Types of Stains and First Step Cleaning Actions

OIL-BASED
(grease, tar, cooking oil, milk, cosmetics)
An oil-based stain will darken the stone and normally must be chemically dissolved so the source of the stain can be flushed or rinsed away. Clean gently with a soft, liquid cleanser with bleach or household detergent or ammonia or mineral spirits or acetone. DO NOT MIX AMMONIA AND BLEACH! THIS COMBINATION CREATES A TOXIC AND LETHAL GAS!


ORGANIC
(coffee, tea, fruit, tobacco, paper, food, urine, leaves, bark, bird droppings)
May cause a pinkish-brown stain and may disappear after the source of the stain has been removed. Outdoors, with the sources removed, normal sun and rain action will generally bleach out the stains. Indoors, clean with 12% hydrogen peroxide (hair bleaching strength) and a few drops of ammonia.

METAL
(iron, rust, copper, bronze)
Iron or rust stains are orange to brown in color and follow the shape of the staining object such as nails, bolts, screws, cans, flower pots, and/or metal furniture. Copper and bronze stains appear as green or muddy-brown and result from the action of moisture on nearby or embedded bronze, copper or brass items. Metal stains must be removed with a poultice (See section on Making & Using a Poultice). Deep-seated, rusty stains are extremely difficult to remove and the stone may be permanently stained.

BIOLOGICAL
(algae, mildew, lichens, moss, fungi)
Clean with diluted (1/2 cup in a gallon of water) ammonia or bleach or hydrogen peroxide. DO NOT MIX AMMONIA AND BLEACH! THIS COMBINATION CREATES A TOXIC AND LETHAL GAS!
INK
(magic marker, pen, ink)
Clean with bleach or hydrogen peroxide (light colored stone only!) or lacquer thinner or acetone (dark stones only!)

PAINT
Small amounts can be removed with lacquer thinner or scraped off carefully with a razor blade. Heavy paint coverage should be removed only with a commercial "heavy liquid" paint stripper available from hardware stores and paint centers. These strippers normally contain caustic soda or lye. Do not use acids or flame tools to strip paint from stone. Paint strippers can etch the surface of the stone; re-polishing may be necessary. Follow the manufacturer's directions for use of these products, taking care to flush the area thoroughly with clean water. Protect yourself with rubber gloves and eye protection, and work in a well-ventilated area. Use only wood or plastic scrapers for removing the sludge and curdled paint. Normally, latex and acrylic paints will not cause staining. Oil-based paints, linseed oil, putty, caulks and sealants may cause oily stains. Refer to the section on oil-based stains.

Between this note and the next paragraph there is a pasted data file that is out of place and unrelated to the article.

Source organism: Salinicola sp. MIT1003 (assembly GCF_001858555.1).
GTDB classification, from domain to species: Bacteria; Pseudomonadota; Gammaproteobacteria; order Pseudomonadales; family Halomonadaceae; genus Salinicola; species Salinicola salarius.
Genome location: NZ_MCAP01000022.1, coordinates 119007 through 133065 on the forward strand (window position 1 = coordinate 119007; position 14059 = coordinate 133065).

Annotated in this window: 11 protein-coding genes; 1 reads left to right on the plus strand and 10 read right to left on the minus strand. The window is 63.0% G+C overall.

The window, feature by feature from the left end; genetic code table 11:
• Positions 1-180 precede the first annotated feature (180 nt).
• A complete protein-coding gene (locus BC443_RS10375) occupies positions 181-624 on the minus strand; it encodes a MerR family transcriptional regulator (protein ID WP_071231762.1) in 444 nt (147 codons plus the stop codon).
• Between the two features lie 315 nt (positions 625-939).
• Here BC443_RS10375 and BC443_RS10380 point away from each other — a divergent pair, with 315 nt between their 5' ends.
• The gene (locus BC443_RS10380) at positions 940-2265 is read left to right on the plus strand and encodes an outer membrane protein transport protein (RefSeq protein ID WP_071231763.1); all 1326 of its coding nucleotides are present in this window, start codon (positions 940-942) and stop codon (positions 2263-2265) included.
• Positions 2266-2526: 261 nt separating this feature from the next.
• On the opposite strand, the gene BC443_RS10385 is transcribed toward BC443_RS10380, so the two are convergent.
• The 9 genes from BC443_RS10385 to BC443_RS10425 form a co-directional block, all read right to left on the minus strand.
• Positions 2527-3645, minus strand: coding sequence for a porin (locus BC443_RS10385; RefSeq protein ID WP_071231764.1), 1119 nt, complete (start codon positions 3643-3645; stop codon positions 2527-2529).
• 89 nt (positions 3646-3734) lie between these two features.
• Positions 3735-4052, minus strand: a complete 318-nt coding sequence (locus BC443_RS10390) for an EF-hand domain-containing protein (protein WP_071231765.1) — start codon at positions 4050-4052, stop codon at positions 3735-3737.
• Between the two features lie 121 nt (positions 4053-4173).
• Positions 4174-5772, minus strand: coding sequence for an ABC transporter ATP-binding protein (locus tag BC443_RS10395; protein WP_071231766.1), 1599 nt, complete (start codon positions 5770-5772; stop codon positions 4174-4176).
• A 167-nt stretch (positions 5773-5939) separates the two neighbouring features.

WATER SPOTS AND RINGS
(surface accumulation of hard water)
Buff with dry 0000 steel wool.

FIRE AND SMOKE DAMAGE
Older stones and smoke or fire stained fireplaces may require a thorough cleaning to restore their original appearance. Commercially available "smoke removers" may save time and effort.

ETCH MARKS
Etch marks are caused by acids left on the surface of the stone. Some materials will etch the finish but not leave a stain. Others will both etch and stain. Once the stain has been removed, wet the surface with clear water and sprinkle on marble polishing powder, available from a hardware or lapidary store, or your local stone dealer. Rub the powder onto the stone with a damp cloth or by using a buffing pad with a low-speed power drill. Continue buffing until the etch mark disappears and the marble surface shines. Contact your stone dealer or call a professional stone restorer for refinishing or re-polishing etched areas that you cannot remove.

EFFLORESCENCE
Efflorescence is a white powder that may appear on the surface of the stone. It is caused by water carrying mineral salts from below the surface of the stone rising through the stone and evaporating. When the water evaporates, it leaves the powdery substance. If the installation is new, dust mop or vacuum the powder. You may have to do this several times as the stone dries out. Do not use water to remove the powder; it will only temporarily disappear. If the problem persists, contact your installer to help identify and remove the cause of the moisture.

SCRATCHES AND NICKS

Slight surface scratches may be buffed with dry 0000 steel wool. Deeper scratches and nicks in the surface of the stone should be repaired and re-polished by a professional.